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Saturday, 20 December 2014

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Call for society to change to lift Cumbria rape conviction rate

SOCIETY needs to wake up to the full horror of sexual violence if there is to be a improvement in rape conviction rates in Cumbria’s courts, says a leading charity.

The comment came after national figures revealed only 45 per cent of the rape cases that go to court in the county result in a conviction.

Safety Net Advice and Support Centre works with young people aged between three and 25 and families affected by sex crimes and domestic violence. Its Carlisle-based boss, Abigail Finnegan, defended the Crown Prosecution Service and suggested the low conviction rate may be down to cultural values.

She said: “The CPS are doing their absolute best, working within existing case law.

“But we are finding that in some of these cases which come to court – which should carry certain convictions – the jury are acquitting them and nobody understands why.

“Juries are finding [some] people not guilty where there is overwhelming evidence that they committed the crime. It has to come down to the cultural position.

“Society has to wake up to the reality and the horror of sexual violence and challenge it properly: some people, for whatever reason, seem to believe that sexual violence can be acceptable.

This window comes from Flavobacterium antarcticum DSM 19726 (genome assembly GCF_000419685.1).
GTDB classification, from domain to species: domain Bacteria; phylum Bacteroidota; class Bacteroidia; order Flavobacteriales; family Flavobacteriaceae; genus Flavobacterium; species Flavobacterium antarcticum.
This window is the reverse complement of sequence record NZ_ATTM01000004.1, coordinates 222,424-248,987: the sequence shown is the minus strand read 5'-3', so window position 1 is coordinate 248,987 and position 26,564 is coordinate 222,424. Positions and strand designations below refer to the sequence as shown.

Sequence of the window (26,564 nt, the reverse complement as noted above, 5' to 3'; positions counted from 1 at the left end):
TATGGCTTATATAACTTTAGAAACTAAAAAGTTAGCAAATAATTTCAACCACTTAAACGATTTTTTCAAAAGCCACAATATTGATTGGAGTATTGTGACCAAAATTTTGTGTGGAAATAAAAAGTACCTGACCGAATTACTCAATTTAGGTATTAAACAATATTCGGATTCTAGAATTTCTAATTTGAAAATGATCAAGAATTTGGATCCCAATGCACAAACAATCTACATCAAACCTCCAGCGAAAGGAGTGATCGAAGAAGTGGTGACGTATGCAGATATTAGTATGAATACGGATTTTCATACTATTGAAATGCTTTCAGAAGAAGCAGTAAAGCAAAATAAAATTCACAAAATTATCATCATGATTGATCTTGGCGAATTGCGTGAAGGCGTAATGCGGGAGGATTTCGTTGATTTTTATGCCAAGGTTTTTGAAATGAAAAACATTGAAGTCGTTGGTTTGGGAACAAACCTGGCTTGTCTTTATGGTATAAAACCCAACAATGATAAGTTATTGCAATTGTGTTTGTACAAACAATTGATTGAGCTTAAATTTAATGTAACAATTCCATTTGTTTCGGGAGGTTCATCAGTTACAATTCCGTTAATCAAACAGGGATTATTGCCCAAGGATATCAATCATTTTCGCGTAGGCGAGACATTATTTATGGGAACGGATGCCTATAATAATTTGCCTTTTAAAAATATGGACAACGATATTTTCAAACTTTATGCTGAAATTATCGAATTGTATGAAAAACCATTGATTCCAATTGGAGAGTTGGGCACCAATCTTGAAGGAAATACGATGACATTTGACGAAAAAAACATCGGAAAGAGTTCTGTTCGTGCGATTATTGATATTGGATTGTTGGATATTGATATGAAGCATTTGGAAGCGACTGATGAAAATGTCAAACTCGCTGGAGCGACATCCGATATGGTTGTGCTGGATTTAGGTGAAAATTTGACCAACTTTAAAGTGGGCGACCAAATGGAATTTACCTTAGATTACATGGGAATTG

“That may be down to background, or social prejudices, such as the clothes people wear or stereotypes; ideas which an eloquent defence barrister can use.”

Ms Finnegan pointed out that Cumbria’s Safer Cumbria Sexual Violence Operational Group – a multi agency body whose members include the police, CPS and other organisations – routinely review cases to see what lessons can be learned.

She suggested that it may be valuable to have an in-depth academic study of why some juries have acquitted defendants in the face of evidence that CPS lawyers had assessed as being strong.

Cumbria’s police and crime commissioner Richard Rhodes said the way courts operate could have an impact on cases.

“The adversarial system can be seen by some victims as leading to a situation where they feel they are on trial,” he said.

The county’s assistant chief constable, Michelle Skeer, said rape can be “a very difficult crime to prove”.

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